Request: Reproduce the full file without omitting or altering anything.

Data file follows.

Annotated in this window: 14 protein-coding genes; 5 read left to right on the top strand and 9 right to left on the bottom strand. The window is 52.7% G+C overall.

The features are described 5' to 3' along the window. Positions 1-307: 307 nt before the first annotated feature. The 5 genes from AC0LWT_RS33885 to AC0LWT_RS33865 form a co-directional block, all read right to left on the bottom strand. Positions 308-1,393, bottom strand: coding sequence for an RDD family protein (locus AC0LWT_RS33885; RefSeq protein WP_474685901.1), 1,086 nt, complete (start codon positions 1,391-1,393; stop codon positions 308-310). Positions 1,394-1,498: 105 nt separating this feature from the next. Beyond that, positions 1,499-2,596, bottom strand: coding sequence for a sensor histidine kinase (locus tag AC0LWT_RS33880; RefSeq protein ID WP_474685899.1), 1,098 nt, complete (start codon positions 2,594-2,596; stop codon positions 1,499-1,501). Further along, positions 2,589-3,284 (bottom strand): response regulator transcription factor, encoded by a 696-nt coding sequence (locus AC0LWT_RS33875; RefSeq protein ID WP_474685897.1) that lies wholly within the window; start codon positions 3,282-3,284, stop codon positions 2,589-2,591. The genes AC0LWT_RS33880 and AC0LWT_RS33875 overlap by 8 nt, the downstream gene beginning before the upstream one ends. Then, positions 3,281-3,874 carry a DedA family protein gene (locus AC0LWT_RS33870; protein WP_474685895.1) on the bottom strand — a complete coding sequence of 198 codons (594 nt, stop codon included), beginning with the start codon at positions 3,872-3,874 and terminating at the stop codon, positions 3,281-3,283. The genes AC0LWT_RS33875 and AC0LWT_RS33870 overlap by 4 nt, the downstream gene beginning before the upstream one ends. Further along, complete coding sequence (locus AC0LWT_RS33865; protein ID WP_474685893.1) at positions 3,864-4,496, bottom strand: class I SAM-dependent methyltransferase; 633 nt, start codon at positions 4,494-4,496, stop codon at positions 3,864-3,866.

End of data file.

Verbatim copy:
Annotated in this window: 14 protein-coding genes; 5 read left to right on the top strand and 9 right to left on the bottom strand. The window is 52.7% G+C overall.

The features are described 5' to 3' along the window. Positions 1-307: 307 nt before the first annotated feature. The 5 genes from AC0LWT_RS33885 to AC0LWT_RS33865 form a co-directional block, all read right to left on the bottom strand. Positions 308-1,393, bottom strand: coding sequence for an RDD family protein (locus AC0LWT_RS33885; RefSeq protein WP_474685901.1), 1,086 nt, complete (start codon positions 1,391-1,393; stop codon positions 308-310). Positions 1,394-1,498: 105 nt separating this feature from the next. Beyond that, positions 1,499-2,596, bottom strand: coding sequence for a sensor histidine kinase (locus tag AC0LWT_RS33880; RefSeq protein ID WP_474685899.1), 1,098 nt, complete (start codon positions 2,594-2,596; stop codon positions 1,499-1,501). Further along, positions 2,589-3,284 (bottom strand): response regulator transcription factor, encoded by a 696-nt coding sequence (locus AC0LWT_RS33875; RefSeq protein ID WP_474685897.1) that lies wholly within the window; start codon positions 3,282-3,284, stop codon positions 2,589-2,591. The genes AC0LWT_RS33880 and AC0LWT_RS33875 overlap by 8 nt, the downstream gene beginning before the upstream one ends. Then, positions 3,281-3,874 carry a DedA family protein gene (locus AC0LWT_RS33870; protein WP_474685895.1) on the bottom strand — a complete coding sequence of 198 codons (594 nt, stop codon included), beginning with the start codon at positions 3,872-3,874 and terminating at the stop codon, positions 3,281-3,283. The genes AC0LWT_RS33875 and AC0LWT_RS33870 overlap by 4 nt, the downstream gene beginning before the upstream one ends. Further along, complete coding sequence (locus AC0LWT_RS33865; protein ID WP_474685893.1) at positions 3,864-4,496, bottom strand: class I SAM-dependent methyltransferase; 633 nt, start codon at positions 4,494-4,496, stop codon at positions 3,864-3,866.